Effective faculty give building blocks for learning. In larger classes, this might include PowerPoint presentations (which faculty expand on; they DON’T simply read them) and notes that students receive in advance (notes which require students to engage in the class.) Effective instructors review or repeat subject matter; they don’t assume students already know things. They don’t go too quickly, so that students have time to write and comprehend information.
Ineffective instructors test on minutia, not on key ideas. These minutia don’t seem important within the context of class but appear on the test. This frustrates students.
Ineffective students make excuses: they blame faculty members, other classes, or anyone else! They ask for extra credit or want to make something up based on failure to complete previous assignments. Ineffective students repeatedly ask faculty and TAs for copies of course materials they have lost (EVEN though these are available online or from a peer in the class), and they email questions that have already been addressed in the syllabus and other course materials. This frustrates faculty.
STUDENT RESPONSES to effective faculty and TA behaviors: they think that faculty and TAs care, that they want you to succeed in learning, and that they have an investment in your success. Students then feed off the positive energy and put in the extra effort needed to succeed. They enjoy going to class and engage more with the professor, perhaps one-on-one, as a result of his/her effective methods.
TEACHING ASSISTANT RESPONSES to successful student behaviors: They think that students are engaged, that they care about their education and are invested. They believe that students are using their time well and have good time management. As a result, TAs have more patience and are willing to work with students and even give them extra time for their assignments. They provide more positive feedback, and the overall atmosphere is more positive.
FACULTY RESPONSES to successful student behaviors: They think they must facilitate and engage students in the classroom, and they aim for critical thinking as opposed to memorization of content. They are then able to remember students better and are willing to write recommendations for motivated students. Successful students make an impression on their instructor.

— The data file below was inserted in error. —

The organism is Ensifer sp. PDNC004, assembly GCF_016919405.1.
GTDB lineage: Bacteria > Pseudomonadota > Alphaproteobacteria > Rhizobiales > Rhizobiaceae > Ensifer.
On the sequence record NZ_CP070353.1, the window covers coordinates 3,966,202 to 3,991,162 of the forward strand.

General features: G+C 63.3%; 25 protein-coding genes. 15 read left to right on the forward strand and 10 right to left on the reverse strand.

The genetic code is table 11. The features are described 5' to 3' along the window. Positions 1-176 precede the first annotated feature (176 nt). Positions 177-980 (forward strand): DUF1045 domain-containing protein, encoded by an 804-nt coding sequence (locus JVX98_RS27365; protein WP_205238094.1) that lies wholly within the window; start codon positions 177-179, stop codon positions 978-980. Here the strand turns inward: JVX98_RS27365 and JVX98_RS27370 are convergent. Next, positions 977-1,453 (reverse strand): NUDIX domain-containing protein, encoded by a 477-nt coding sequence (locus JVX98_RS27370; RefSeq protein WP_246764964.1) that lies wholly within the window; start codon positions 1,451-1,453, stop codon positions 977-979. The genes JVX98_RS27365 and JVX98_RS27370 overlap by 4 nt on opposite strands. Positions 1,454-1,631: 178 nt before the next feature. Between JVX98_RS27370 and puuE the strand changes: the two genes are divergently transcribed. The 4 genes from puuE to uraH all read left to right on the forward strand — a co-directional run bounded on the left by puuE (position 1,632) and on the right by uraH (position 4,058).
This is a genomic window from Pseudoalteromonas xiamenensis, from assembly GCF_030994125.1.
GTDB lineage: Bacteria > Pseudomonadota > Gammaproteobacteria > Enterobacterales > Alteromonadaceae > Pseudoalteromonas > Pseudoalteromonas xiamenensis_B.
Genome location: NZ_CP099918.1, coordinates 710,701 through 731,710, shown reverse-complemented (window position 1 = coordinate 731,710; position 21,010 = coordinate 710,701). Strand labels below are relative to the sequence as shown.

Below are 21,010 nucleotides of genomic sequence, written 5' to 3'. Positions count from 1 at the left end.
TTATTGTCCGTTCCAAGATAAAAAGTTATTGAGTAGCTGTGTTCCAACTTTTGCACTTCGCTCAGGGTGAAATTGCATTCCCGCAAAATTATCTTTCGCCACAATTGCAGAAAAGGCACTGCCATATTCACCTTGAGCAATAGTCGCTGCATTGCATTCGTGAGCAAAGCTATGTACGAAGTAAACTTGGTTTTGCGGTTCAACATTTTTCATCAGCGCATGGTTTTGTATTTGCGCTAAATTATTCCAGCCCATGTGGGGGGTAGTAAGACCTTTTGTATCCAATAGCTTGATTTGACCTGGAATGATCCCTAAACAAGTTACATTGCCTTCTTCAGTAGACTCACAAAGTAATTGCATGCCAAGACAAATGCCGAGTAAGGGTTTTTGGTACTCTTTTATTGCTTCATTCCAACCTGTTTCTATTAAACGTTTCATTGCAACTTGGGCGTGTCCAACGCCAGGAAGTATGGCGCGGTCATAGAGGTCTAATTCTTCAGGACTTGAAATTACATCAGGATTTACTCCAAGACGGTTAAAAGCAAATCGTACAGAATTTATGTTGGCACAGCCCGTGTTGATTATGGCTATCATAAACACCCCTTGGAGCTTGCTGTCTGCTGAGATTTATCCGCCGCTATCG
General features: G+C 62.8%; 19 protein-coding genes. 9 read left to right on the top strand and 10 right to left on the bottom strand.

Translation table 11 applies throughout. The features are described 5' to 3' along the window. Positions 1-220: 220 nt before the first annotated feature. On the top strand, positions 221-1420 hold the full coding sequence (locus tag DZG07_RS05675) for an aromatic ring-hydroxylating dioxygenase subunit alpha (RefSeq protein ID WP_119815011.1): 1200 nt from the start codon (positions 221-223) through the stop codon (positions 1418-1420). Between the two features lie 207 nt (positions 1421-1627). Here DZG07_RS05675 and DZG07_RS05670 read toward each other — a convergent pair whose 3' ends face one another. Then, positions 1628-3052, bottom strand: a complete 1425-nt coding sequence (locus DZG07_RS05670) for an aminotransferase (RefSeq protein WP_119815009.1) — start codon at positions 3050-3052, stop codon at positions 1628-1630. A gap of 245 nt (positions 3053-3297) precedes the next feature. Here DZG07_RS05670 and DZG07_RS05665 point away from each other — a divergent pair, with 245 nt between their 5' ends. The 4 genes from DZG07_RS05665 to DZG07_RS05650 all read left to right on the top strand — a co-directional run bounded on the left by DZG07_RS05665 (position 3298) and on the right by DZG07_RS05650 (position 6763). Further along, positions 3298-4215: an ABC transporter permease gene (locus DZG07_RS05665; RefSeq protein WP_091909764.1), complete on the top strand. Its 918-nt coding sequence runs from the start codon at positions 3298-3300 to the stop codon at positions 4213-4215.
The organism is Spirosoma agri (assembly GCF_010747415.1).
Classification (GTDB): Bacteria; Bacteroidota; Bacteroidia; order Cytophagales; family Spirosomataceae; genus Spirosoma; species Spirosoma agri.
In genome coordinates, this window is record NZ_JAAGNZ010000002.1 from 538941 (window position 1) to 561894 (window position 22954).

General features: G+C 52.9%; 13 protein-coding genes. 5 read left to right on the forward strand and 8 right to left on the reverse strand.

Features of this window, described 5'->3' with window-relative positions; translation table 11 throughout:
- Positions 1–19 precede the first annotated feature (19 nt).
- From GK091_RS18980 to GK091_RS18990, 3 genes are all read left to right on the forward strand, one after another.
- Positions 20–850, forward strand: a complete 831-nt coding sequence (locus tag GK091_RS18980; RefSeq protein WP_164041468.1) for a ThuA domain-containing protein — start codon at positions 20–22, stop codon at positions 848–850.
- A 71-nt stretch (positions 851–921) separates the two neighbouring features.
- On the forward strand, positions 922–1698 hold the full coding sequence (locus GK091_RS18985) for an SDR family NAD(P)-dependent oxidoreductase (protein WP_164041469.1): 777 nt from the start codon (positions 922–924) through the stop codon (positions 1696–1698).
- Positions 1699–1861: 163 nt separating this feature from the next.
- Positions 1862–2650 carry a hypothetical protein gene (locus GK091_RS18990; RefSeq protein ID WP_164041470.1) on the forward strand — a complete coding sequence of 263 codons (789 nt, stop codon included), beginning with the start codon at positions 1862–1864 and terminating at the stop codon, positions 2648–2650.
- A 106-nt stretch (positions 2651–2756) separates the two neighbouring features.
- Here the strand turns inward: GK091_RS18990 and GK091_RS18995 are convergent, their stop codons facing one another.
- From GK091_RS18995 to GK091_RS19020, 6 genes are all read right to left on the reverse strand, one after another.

In sum, effective instructors and students have many behaviors and expectations in common: they are engaged in the classroom, they communicate regularly, they want to be respected, they expect the other to be invested in teaching/learning, they are prepared, and they want to use their time in meaningful ways for deep learning.
The idea for this discussion came from the Wakonse Foundation Conference on College Teaching and from Nancy Simpson, Texas A&M.
Appleby, D. C. (1990). “Faculty and student perceptions of irritating behaviors in the college classroom.” Journal of Staff, Program, & Organizational Development, 8 (1), 41-46.
Meyers, S. A., Bender, J., Hill, E. K., and Thomas, S. Y. (2006). “How do faculty experience and respond to classroom conflict?” International Journal of Teaching and Learning in Higher Education, 18 (3), 180-87.
Nathan, R. (2005). My freshman year: What a professor learned by becoming a student. Ithaca, NY: Cornell University Press.
Sorcinelli, M. D. (1994). “Dealing with troublesome behaviors in the classroom.” In K.W. Prichard & R. M. Sawyer (Eds.), Handbook of college teaching: Theory and applications (pp. 365-373). Westport, CT: Greenwood.